Fewer polluted river stretches but worst stretches unchanged

Number of polluted river stretches categorised in ‘Priority I & II’ is almost unchanged and further stringent actions are required for control of organic pollution, says CPCB study; based on a report in The Hindu in 2018, the NGT had passed orders that all acts of river pollution need to be dealt with 

December 25, 2022 07:20 pm | Updated 07:20 pm IST - NEW DELHI

Photo used for representation purpose only.

Photo used for representation purpose only. | Photo Credit: The Hindu

The number of polluted stretches in India’s rivers has fallen from 351 in 2018 to 311 in 2022 though the number of most polluted stretches is practically unchanged, according to a report from the Central Pollution Control Board (CPCB) in November but made public this week.

The CPCB network monitors water quality at 4,484 locations in 28 States and seven Union Territories including rivers, lakes, creeks, drains and canals.

Bio-chemical Oxygen Demand (BOD) exceeding 3.0 mg/L (milligram per litre) are identified as polluted locations. Two or more polluted locations identified on a river in a continuous sequence are considered as a “polluted river stretch.” A BOD less than 3 mg/L means the river stretch is fit for ‘Outdoor Bathing.’

Further, stretches with a BOD exceeding 30 mg/L are considered ‘Priority 1,’ meaning, the most polluted and thus needing the most urgent remediation. There are five such categories with ‘Priority 2’ indicating a BOD of 20-30 mg/L and ‘Priority 5’ indicating 3-6 mg/L. The success of river-cleaning programmes are measured by the number of stretches moving from 1 to 2, 2 to 3 until those in 5 (requiring the least action) too reduce.

In 2018, when the CPCB published its report (after analysing stretches in 2016 and 2017), there were 45 stretches categorised in Priority 1, 16 in Priority 2, 43 in Priority 3, 72 in Priority 4 and 175 in Priority 5. The latest report counts 46 in P1, 16 in P2, 39 in P3, 65 in P4 and 145 in P5. All of the improvement thus, were in river stretches that required relatively lesser intervention.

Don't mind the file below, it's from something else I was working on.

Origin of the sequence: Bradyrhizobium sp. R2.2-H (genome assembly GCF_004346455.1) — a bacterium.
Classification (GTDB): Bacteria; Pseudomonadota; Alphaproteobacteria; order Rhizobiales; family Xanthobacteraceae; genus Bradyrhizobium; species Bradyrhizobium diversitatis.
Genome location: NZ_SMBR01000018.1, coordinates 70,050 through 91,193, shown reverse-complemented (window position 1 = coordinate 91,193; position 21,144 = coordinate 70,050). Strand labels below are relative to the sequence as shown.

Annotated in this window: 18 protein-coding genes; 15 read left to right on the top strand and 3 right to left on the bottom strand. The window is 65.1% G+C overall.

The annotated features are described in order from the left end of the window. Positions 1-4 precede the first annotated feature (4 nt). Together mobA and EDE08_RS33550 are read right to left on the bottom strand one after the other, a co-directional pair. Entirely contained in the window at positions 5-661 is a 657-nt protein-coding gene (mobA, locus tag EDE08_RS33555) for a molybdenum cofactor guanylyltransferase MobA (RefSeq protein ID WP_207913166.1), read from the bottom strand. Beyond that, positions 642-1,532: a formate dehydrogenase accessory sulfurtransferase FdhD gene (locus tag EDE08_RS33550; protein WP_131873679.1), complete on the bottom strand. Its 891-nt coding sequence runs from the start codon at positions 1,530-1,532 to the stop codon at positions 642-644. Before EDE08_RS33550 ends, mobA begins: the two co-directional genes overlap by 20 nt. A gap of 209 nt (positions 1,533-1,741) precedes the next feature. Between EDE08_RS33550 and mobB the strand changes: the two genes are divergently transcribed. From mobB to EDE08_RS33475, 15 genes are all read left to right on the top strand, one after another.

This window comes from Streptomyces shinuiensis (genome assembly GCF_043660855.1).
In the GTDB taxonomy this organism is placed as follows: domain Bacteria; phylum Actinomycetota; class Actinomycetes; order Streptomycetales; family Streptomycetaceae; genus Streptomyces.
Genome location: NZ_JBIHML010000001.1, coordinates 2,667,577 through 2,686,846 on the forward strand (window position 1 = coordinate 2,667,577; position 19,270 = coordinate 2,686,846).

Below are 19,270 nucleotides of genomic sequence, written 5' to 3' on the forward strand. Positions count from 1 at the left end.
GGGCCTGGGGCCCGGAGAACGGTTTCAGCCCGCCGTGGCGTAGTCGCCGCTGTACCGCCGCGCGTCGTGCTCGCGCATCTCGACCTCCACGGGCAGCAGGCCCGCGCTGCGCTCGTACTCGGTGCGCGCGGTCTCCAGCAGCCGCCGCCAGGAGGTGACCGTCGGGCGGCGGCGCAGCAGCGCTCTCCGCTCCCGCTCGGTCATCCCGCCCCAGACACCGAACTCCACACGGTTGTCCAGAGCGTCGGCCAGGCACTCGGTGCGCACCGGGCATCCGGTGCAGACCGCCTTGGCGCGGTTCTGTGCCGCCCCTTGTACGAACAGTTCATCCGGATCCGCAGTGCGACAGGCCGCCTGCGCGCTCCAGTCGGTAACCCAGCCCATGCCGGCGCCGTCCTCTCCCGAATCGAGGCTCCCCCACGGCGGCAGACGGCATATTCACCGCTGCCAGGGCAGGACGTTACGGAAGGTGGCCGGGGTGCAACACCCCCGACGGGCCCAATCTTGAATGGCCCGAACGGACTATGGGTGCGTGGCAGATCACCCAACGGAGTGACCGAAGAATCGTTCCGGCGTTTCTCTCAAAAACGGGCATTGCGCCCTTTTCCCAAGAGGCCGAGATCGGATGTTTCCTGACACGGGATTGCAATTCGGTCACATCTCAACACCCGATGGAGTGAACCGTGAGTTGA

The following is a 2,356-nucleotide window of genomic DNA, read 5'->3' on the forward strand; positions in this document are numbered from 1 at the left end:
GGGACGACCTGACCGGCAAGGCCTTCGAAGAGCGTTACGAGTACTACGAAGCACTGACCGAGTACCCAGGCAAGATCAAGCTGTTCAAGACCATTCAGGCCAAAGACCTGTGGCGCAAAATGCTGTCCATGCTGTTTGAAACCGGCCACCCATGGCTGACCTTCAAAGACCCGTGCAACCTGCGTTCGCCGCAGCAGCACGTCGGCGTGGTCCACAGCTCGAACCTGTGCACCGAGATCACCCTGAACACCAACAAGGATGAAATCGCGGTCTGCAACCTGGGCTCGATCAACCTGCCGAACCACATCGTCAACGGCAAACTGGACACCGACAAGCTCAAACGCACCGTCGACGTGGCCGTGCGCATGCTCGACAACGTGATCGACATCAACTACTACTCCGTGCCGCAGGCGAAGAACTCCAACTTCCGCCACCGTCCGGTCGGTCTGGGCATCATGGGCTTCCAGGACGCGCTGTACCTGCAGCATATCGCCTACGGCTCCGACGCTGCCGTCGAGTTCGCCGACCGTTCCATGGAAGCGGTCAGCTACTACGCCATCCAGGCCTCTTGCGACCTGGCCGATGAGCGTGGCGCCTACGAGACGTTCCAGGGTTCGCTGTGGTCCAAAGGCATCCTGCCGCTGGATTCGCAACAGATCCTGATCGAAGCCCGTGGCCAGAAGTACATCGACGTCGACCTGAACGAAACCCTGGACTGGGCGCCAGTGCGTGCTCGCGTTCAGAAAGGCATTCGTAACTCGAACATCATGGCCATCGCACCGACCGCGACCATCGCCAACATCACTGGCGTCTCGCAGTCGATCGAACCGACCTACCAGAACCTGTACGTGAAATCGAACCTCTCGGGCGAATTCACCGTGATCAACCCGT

“No change/ slight change in Priority I & II category of polluted river stretches indicates that further stringent actions are required for control of organic pollution from various point sources of pollution including development of infrastructure and its proper operation for treatment of wastewater before discharge into recipient water bodies,” the CPCB report observes.

While Gujarat and Uttar Pradesh had the maximum number of ‘Priority 1’ river stretches (6), Maharashtra had the maximum number of polluted river stretches i.e. 55, followed by Madhya Pradesh (19), Bihar (18), Kerala (18), Karnataka (17) and Uttar Pradesh (17).

Following a report published in The Hindu in 2018, the National Green Tribunal had passed orders that the CPCB and the Jal Shakti Ministry monitor river pollution and ensure that all acts of river pollution were dealt with. Every State had to ensure that at least one river stretch was “restored” to the extent that it was at least fit for bathing. States were also directed to implement ‘Action Plans’ detailing how they were addressing different stretches of their rivers.

In response to questions on the status of river-pollution abatement efforts by States, Minister of State Prahlad Patel (Jal Shakti) said that pollution abatement work had been implemented in 36 rivers in 80 towns, spread over 16 States in the country at a total sanctioned cost of ₹6,248.16 crore, and a sewage treatment capacity of 2,745.7 million litres per day (MLD) has been created. “Under the Central Sector Scheme of Namami Gange program, 406 projects, including 176 projects for sewage treatment of 5,270 MLD and a sewer network of 5,214 km, have been sanctioned at a cost of ₹32,898 crore against which sewerage treatment capacity of 1,858 MLD has been created so far,” he said in a statement.

The CPCB in their report added that the overall decrease in the net number of identified polluted river stretches, which have shown improvement in the water quality, “could be attributed” to the efforts being made for development of infrastructure for sewage management, industrial effluent management, waste management and enforcement of regulations for prevention and control of pollution in rivers.

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